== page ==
Meanwhile, on the West Bank…

An Israeli border guard checks IDs on an Israeli bus.

In the hierarchy of Things That Are Bad, rockets and bombs flying/being flown across borders is right near the top. It’s possibly unsurprising, then, that no one has had much to say about the West Bank lately, other than to note that the Ramallah-based government of PA President Mahmoud Abbas is in trouble.

Still, the West Bank continues to trundle along under Israel’s military occupation, whether we take note of it or not. And in case that were in any doubt, consider this item from today’s Haaretz:

Police have begun ordering Palestinian laborers with legal work permits off buses from the Tel Aviv area to the West Bank, following complaints from settlers that Palestinians pose a security risk by riding the same buses as them.

The Transportation Ministry says it is considering adding bus lines between West Bank roadblocks and central Israel; these would be geared toward Palestinian laborers.

Anyone who knows anything about the occupation knows that it boils down to an enormous system of racial profiling, wherein Living While Palestinian is a suspicious act.

Yet it is occasionally enlightening to see that attitude given such clear and unequivocal expression. To wit: Palestinian laborers who have been granted a work permit by Israel’s extensive, exhaustive, and frankly Byzantine permit system—that is: laborers who have been vetted and re-vetted and likely re-re-vetted by the Israeli military itself—are a security risk, by virtue of their being Palestinian. Not so much of a security risk that we can’t let them perform manual labor for us, of course, but God forbid we ride the same buses!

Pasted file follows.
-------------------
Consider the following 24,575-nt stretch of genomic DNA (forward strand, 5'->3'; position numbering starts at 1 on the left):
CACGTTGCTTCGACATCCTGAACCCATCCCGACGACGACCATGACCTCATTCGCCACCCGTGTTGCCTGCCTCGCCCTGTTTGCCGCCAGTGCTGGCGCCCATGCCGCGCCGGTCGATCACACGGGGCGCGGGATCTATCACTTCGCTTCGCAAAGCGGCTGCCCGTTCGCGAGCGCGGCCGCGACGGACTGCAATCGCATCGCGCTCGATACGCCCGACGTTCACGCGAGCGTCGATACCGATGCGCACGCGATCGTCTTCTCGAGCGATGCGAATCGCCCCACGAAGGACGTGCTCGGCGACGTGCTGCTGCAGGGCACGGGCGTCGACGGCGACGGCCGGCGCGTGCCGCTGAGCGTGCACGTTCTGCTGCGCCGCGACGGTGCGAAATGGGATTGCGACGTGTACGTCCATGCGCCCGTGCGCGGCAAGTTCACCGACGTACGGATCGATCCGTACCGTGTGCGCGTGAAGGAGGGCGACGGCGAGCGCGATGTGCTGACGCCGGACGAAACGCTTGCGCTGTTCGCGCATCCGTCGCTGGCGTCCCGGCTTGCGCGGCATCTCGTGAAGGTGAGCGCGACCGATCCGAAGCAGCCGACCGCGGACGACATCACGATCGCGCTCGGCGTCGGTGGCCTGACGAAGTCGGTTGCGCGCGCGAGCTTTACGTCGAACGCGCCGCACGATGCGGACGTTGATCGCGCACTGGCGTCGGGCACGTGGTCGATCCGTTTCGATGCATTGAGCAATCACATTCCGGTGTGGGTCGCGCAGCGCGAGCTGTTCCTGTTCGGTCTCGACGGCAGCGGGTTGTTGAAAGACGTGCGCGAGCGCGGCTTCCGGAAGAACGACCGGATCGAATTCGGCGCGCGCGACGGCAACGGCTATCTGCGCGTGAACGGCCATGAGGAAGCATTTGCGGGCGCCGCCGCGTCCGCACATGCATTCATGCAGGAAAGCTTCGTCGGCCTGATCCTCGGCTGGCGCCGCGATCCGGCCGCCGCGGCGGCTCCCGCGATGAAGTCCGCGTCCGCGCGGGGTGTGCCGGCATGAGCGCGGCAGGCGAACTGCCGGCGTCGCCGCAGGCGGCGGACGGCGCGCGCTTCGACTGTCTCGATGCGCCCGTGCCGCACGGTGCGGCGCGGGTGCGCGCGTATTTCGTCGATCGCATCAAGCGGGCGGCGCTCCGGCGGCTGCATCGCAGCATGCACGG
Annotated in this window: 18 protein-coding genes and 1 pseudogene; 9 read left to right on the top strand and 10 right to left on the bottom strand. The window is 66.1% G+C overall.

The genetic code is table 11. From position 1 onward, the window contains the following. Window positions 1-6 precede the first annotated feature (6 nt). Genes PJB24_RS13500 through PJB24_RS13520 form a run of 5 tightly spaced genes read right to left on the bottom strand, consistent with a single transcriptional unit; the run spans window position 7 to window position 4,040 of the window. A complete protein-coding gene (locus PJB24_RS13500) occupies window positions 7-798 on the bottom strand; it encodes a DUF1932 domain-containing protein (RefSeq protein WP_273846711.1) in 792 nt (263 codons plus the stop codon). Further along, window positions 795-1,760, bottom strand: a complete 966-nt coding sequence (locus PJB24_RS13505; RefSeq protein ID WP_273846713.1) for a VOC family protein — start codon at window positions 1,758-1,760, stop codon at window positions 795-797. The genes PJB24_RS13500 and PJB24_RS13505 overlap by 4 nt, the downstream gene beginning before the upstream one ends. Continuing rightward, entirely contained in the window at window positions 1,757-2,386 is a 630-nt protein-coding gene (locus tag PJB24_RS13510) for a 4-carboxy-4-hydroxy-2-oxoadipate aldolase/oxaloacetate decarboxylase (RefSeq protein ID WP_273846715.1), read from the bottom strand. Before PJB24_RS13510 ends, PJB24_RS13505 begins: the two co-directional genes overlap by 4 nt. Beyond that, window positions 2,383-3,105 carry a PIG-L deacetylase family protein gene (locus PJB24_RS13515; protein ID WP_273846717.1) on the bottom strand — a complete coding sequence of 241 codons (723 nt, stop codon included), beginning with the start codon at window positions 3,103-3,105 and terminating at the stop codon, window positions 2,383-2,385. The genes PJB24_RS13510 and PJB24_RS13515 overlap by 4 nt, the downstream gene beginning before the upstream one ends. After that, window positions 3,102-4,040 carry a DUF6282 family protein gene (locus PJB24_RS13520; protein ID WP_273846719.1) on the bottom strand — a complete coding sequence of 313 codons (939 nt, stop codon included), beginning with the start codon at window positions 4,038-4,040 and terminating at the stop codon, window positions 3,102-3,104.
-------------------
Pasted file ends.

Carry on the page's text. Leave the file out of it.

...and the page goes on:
However, it’s important to note that separate bus lines would in many ways simply represent the codification of an ad hoc system already in place. Haaretz reports that West Bankers are frequently ordered off of buses well ahead of their destinations, forced to walk several miles to the nearest official checkpoint and then, having already paid for the bus, pay for a taxi to get home. +972 reported a case in August in which an Israeli bus driver travelling from Tel Aviv to Ariel, the West Bank’s largest settlement, refused to allow Palestinians to board, and “was then instructed by police that he had to by law, but ultimately kicked them off later on anyway.”

Israeli human rights organization B’Tselem has already issued a statement calling the idea of bus segregation “appalling,” adding “the current arguments about ‘security needs’ and ‘overcrowding’ must not be allowed to camouflage the blatant racism of the demand to remove Palestinians from buses”—and any who might question the “racism” angle would be wise to consider comments left regarding the topic on the Facebook wall of Ron Nachman, Ariel’s mayor:

Commenters left offensive responses…with one referring to the Palestinian passengers as terrorists and another as monkeys.

“On the Ariel lines there are more terrorists than Jewish residents,” said one. A woman wrote that she couldn’t visit her parents in Ariel because she was too scared to get on the bus, and another commenter said “finally you remembered that we have buses filled with Arabs?”

And so yes, the very idea of establishing one bus line for Jews and another for Palestinians is appalling. And racist. And unfair. And wrong.

But here’s what it’s not: Shocking.

Because this is what occupation looks like. Appalling. Racist. Unfair. And wrong.

Crossposted from Open Zion/The Daily Beast.